February 22, 2024

IULI BATIKFEST Preseving the Beauty of Indonesian Batik

On the 13th of May, business and social studies students from The International University Liaison Indonesia (IULI) joined BATIKFEST: Melestarikan Pesona Batik Indonesia, a small event hosted by IULI’s Business Social Science Faculty at Sanggar Batik Kembang Mayang. The purpose of the event was to immerse the students in the rich history and art of batik making. By the end of the event, the students would be provided with a certificate and a newfound understanding of one of Indonesia’s rich cultures.

The 13th marked the first day of this fascinating 3-day batik adventure. On this day, the students were taken to Sanggar Batik at 7 in the morning, and then divided into three groups after a brief introduction from their host, Aswin from IBA Study Program. Once the groups were formed, Tono from International Relation Study Program and Jeremy from International Management study program provided information on the different types of batik, followed by Verena from Aviation Management Study Program who explained the process of making batik.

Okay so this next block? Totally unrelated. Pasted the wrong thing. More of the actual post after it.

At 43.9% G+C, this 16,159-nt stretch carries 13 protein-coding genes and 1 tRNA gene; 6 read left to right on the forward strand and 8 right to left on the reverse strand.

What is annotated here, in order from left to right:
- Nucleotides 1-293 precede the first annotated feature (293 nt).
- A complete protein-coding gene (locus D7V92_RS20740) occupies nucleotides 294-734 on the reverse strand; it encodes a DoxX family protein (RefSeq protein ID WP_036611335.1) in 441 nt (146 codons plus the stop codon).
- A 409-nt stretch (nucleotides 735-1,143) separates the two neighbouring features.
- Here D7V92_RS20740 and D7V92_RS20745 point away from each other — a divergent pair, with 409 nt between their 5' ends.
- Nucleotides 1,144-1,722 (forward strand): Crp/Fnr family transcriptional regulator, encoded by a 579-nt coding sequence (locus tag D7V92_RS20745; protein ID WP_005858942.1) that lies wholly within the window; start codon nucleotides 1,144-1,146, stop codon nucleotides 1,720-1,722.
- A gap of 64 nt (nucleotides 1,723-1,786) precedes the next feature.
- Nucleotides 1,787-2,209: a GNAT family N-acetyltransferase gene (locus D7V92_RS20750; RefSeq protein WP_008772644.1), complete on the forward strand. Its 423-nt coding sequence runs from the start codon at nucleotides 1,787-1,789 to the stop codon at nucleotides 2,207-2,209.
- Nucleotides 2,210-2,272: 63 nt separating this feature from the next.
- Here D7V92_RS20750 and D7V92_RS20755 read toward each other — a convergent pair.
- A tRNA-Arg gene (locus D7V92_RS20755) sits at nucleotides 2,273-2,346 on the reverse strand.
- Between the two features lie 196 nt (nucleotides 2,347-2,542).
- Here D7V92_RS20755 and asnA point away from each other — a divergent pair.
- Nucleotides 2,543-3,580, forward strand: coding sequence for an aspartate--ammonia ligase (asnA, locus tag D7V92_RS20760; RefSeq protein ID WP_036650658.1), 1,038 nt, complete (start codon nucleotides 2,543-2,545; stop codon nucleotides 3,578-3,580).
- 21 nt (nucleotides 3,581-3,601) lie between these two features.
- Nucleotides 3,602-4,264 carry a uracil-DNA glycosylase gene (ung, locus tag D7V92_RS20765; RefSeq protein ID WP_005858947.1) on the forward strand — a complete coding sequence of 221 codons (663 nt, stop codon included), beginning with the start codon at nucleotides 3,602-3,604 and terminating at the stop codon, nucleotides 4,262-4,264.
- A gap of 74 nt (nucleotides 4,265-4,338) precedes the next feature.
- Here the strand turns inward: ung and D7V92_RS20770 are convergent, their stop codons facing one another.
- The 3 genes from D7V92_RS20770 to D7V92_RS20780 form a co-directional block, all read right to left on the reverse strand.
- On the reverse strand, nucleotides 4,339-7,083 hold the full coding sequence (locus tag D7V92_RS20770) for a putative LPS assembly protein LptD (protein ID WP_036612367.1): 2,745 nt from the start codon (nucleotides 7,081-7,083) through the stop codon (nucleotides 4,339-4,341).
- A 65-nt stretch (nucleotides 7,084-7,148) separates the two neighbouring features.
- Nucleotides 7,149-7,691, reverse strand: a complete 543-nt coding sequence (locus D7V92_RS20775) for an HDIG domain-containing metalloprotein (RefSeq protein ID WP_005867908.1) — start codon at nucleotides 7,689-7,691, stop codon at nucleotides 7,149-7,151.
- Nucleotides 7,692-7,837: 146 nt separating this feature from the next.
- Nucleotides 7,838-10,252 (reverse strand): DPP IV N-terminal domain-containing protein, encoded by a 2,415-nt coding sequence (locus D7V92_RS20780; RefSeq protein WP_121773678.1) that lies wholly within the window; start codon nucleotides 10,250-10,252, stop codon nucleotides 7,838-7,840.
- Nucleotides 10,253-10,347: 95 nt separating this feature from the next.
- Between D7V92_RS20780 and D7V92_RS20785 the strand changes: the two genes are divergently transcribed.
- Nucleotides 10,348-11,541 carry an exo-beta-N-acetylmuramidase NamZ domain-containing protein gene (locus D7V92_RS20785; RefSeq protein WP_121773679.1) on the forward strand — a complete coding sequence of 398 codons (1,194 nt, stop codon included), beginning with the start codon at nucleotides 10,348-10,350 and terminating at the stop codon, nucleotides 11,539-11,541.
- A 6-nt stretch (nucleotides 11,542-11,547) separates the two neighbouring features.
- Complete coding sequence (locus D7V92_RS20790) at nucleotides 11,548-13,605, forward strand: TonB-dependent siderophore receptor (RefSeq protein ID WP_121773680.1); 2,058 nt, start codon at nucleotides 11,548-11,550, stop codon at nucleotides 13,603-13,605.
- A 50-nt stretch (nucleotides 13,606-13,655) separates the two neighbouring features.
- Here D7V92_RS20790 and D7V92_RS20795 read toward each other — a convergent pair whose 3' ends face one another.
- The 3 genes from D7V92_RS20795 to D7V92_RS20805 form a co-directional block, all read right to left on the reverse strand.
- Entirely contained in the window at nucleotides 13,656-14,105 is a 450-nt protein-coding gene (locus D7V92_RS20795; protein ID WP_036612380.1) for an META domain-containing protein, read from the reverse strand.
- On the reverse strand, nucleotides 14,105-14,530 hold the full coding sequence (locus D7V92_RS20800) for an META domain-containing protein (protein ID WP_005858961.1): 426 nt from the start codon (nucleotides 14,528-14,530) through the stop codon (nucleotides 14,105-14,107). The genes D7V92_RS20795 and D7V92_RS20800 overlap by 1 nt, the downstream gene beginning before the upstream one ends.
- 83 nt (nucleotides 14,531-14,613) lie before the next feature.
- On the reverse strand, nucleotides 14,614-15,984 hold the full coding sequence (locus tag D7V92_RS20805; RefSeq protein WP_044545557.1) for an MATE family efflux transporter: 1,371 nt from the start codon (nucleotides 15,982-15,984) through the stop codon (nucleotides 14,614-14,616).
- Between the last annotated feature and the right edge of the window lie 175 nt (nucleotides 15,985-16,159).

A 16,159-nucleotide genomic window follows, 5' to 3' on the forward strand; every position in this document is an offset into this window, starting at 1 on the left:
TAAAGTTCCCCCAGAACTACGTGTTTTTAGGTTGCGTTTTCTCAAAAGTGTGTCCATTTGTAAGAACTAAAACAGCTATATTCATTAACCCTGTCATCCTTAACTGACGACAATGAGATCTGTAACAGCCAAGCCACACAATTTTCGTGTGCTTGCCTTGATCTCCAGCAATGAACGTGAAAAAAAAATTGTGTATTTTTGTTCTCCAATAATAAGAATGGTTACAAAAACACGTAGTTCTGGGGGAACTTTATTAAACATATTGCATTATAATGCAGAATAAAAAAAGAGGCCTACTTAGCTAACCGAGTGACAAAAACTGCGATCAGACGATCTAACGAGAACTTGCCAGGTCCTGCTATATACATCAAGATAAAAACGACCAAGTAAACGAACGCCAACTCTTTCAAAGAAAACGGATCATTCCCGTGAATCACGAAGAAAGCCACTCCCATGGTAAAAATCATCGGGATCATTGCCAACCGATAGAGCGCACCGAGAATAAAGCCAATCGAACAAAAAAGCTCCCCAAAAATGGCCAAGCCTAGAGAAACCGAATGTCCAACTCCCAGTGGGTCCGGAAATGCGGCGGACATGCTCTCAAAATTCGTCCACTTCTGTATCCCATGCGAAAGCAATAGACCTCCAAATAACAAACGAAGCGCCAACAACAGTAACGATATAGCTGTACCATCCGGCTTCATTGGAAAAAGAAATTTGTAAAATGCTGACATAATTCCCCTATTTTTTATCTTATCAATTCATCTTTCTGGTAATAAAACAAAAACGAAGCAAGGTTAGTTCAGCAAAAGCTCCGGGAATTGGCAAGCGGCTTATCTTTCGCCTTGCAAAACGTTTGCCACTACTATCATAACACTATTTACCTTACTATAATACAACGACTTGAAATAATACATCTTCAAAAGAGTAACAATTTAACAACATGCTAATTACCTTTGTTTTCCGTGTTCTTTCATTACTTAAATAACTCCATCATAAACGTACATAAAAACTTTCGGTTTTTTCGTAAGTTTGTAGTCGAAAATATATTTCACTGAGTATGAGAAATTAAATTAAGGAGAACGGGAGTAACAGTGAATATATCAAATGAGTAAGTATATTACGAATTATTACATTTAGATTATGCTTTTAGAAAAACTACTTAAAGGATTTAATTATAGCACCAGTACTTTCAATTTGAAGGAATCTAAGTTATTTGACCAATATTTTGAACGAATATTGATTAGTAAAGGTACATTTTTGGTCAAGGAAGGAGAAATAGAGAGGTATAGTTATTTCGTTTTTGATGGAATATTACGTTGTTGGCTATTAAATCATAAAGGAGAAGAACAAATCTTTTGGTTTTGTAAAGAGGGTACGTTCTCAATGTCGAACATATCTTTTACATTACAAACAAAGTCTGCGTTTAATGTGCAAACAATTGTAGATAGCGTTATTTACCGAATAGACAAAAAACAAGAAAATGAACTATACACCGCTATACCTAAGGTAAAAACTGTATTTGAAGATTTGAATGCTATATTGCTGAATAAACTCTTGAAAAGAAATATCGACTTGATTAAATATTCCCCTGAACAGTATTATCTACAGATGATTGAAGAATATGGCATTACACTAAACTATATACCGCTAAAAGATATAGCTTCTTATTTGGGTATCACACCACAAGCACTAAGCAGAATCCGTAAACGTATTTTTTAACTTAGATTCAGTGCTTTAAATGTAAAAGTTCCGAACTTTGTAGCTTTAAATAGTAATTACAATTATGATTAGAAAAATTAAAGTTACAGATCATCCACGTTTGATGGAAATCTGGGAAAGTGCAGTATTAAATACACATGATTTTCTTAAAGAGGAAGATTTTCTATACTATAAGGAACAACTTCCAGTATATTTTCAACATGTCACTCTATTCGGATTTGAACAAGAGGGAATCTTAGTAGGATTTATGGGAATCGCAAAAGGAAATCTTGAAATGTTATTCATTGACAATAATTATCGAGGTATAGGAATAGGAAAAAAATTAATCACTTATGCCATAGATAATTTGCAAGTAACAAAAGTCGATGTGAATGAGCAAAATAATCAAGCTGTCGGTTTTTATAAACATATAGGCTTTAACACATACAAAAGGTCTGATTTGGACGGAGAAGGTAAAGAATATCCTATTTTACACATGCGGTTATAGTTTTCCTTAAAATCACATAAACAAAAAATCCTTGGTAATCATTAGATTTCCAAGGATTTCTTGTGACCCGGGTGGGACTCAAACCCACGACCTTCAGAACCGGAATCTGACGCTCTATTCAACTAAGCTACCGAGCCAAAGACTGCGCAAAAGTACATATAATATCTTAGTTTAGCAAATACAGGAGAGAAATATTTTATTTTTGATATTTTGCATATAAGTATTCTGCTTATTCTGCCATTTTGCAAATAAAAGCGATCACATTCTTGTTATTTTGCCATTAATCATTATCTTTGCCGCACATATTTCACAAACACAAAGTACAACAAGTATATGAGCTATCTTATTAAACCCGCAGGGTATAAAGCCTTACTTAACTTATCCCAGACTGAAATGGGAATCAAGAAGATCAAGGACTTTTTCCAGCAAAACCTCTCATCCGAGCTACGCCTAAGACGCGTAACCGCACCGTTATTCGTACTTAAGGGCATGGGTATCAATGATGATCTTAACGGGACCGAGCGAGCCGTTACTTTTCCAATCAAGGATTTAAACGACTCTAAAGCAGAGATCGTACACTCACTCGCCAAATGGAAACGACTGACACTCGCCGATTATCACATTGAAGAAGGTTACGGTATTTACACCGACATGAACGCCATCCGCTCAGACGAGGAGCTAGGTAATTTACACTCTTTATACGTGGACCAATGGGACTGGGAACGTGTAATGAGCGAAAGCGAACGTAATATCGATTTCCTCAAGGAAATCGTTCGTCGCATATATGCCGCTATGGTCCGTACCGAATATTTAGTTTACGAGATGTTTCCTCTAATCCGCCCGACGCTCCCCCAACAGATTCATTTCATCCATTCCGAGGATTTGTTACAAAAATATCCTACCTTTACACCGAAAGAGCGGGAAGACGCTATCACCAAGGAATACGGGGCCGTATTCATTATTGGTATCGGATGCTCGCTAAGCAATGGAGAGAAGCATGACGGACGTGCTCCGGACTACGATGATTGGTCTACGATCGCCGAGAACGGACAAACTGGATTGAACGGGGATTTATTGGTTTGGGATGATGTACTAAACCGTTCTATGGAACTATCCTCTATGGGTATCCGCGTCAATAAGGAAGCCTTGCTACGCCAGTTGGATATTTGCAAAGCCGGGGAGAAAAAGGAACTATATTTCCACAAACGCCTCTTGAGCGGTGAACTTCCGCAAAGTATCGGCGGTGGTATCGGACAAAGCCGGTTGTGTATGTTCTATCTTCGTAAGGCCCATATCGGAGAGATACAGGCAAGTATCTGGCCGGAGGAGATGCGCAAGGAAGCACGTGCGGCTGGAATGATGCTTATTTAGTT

After the introductions and explanations, the students themselves were given the freedom to create their own batik using the canting technique and adding color to their designs. For those unfamiliar, canting is a crucial process in batik making. It involves using a small, handheld tool called a canting, which has a reservoir for holding liquid wax and a spout or nozzle with a tiny hole. Artists use the canting to draw lines or apply wax to the fabric, allowing intricate designs to be created. The wax acts as a resist during the dyeing process, resulting in unique patterns and designs.

The canting allows artists to have precise control over the flow of wax, enabling them to create intricate details in the batik design. Skilled batik artists use the canting to draw fine lines, dots, and other intricate motifs on the fabric. This process requires steady hands and years of practice to master. Canting Batik is an integral part of Indonesian cultural heritage, passed down through generations. It is widely used to create beautiful and unique batik textiles, used for clothing, home décor, and various other purposes.

Once the making process was completed, Naufal Ali from IBA study program provided a brief explanation on the business and trading aspects of batik, concluding the first day of the batik adventure. Which ends approximately 12 o’clock. (Cyl/Afw)

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